Originally published in the Saturday Weekend Argus on 16 September 2017.
It’s time for a major shift in how we plan for Early Childhood Development (ECD), as a government and a country to ensure the best outcomes for our children. ECD has been one of the government’s development priorities since 2010. Since then, we have seen increased budgets and systems allocated to a massification programme. So, why have we not seen the promised returns, such as improved education outcomes and lower levels of inequality?
ECD massification is the government’s main approach primarily making more centres and ECD subsidies available but it hasn’t worked. South Africa adopted the National Integrated Early Childhood Development Policy in 2016. It says that ECD is a period of development from birth until children enter formal school. During that time, they and their parents must receive appropriate supportive services, especially in the first 1 000 days of life. Why is ECD so important, and especially in the first two years? The brain develops faster in early childhood than at any other period, laying the foundations for learning and education potential later in life. During this phase, exposure to risk and adversity has the most potential for harm, but it is also the period during which preventive and protective interventions have the greatest benefit.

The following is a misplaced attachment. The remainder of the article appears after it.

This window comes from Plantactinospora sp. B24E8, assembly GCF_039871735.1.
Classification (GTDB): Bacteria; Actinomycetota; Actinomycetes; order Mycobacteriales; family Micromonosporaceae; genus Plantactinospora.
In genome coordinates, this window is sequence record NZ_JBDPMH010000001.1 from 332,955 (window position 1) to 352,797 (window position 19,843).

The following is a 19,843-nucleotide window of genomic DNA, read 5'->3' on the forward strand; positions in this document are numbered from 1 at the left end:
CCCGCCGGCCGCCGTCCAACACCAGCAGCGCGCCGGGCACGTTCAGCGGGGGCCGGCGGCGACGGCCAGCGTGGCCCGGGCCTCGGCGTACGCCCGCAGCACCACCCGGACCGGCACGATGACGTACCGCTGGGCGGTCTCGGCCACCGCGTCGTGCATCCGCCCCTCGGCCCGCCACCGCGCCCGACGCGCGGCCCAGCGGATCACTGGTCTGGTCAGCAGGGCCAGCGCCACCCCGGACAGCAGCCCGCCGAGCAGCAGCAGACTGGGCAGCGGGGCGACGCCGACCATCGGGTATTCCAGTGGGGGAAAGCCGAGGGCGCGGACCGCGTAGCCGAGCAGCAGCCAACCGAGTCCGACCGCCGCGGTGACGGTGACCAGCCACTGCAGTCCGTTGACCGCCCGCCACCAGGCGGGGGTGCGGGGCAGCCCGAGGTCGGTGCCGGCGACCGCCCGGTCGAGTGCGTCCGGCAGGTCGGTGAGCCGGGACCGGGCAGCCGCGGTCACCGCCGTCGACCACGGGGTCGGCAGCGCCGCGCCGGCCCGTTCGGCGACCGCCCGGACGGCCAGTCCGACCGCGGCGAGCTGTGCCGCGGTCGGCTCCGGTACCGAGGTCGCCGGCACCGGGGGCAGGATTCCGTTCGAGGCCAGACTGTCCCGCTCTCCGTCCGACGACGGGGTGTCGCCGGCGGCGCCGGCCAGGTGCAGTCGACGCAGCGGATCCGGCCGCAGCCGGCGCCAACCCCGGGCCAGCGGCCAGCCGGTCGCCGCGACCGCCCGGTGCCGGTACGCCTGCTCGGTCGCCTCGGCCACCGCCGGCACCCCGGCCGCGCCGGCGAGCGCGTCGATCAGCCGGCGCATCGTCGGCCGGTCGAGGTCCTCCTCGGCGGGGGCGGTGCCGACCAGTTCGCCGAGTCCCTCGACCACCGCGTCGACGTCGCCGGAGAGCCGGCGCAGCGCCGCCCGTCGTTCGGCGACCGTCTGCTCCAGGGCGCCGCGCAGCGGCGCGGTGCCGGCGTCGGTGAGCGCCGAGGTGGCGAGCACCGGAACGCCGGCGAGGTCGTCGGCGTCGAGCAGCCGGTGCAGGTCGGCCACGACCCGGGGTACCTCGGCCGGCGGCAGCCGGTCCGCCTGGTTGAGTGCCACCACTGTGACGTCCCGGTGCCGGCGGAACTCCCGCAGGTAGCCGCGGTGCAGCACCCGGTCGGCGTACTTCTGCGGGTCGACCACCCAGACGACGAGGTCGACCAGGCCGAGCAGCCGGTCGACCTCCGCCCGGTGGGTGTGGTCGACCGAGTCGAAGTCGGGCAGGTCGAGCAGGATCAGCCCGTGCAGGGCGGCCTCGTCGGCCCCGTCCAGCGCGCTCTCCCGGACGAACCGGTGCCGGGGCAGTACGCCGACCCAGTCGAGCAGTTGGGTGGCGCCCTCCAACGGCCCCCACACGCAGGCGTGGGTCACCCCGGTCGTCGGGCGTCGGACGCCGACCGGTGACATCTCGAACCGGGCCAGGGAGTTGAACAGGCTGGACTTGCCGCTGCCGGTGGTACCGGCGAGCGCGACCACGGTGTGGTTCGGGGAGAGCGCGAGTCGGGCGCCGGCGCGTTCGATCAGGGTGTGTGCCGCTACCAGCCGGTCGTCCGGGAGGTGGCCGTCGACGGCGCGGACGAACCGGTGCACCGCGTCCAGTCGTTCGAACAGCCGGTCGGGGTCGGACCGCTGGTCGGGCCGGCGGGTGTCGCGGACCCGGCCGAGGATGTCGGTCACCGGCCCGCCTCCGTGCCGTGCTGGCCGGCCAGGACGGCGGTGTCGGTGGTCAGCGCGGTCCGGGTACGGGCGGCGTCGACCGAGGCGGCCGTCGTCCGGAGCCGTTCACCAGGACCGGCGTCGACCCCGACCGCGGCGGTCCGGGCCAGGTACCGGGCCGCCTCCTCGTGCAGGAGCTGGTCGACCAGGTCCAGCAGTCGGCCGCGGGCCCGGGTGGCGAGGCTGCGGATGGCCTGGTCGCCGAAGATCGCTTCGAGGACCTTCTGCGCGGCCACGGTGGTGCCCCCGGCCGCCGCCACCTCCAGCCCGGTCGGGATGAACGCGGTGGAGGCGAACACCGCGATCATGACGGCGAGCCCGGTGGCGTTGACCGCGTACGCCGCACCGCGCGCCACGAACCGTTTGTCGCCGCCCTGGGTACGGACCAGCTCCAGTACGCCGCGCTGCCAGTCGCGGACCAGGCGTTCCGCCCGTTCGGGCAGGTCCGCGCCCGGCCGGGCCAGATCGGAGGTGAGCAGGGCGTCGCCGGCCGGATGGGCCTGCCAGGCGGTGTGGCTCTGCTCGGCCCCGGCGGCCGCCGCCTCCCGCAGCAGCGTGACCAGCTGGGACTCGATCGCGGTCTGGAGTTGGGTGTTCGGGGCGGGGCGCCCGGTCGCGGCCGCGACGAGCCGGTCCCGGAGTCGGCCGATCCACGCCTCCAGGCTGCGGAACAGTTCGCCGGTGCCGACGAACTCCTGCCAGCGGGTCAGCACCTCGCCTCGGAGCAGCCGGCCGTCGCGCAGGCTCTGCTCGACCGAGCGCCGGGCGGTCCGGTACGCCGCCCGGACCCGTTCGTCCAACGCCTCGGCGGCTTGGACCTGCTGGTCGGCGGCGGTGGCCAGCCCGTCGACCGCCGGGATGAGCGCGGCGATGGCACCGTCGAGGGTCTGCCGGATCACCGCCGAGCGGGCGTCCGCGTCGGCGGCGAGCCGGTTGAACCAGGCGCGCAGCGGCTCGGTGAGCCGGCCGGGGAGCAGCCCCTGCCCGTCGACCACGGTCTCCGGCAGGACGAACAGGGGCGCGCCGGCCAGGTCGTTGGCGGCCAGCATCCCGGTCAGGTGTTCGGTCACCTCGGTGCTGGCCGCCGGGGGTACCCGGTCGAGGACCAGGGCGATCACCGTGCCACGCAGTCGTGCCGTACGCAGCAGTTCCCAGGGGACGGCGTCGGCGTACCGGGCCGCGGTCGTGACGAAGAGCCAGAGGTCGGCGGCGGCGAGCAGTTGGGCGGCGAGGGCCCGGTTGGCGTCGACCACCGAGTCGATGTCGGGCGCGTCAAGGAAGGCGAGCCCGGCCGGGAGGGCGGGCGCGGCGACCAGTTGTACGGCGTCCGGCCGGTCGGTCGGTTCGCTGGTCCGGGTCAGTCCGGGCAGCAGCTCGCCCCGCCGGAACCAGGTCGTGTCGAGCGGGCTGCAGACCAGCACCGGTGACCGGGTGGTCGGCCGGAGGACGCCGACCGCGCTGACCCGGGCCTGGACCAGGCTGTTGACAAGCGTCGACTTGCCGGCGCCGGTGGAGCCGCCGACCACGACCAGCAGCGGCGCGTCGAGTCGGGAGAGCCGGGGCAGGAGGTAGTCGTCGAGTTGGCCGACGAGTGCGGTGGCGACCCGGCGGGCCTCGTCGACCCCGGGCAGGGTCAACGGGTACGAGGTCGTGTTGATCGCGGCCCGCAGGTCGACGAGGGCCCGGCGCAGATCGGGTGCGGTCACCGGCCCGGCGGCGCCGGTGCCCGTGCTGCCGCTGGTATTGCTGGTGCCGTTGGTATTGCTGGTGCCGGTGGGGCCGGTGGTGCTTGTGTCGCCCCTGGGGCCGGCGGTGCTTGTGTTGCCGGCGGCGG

The majority of children in South Africa are exposed to development risks and need appropriate care from birth. Young children require the correct nutrition, caring interactions with parents and caregivers, and a safe and stimulating environment. Parents need support to offer their babies optimal health, growth and development. ECD centres are not best placed to provide care in the first two years. Care at home by a parent or caregiver is better, and where there are no other options, it should be well-supported to ensure good quality of care. Therefore, the ECD massification approach is a poor fit with the science and the country’s needs. Where then should we invest our time and money for quality essential services in the early years?
Early childhood development plans are important for our children’s future.
Investing in our health system’s scope for ECD services during pregnancy and the first two years of life is easier, less costly and more effective than trying to intervene later in preschool and formal education settings. By the time children reach three years old, and enter ECD centres, it is too late. We invest so much time and money in these centres, yet we have missed the window of opportunity. We then face the risk that their brains will not have developed optimally to support future learning and development it is a case of too little too late. The health system, because it already reaches nearly every mother and child, is the most feasible platform from which to launch services. Its extensive primary health care platform includes both home-based and clinic visits just at the right time in a child’s life. Can the health system do this? Yes, the policy and service delivery footprint is in place. The foundations just need to be strengthened.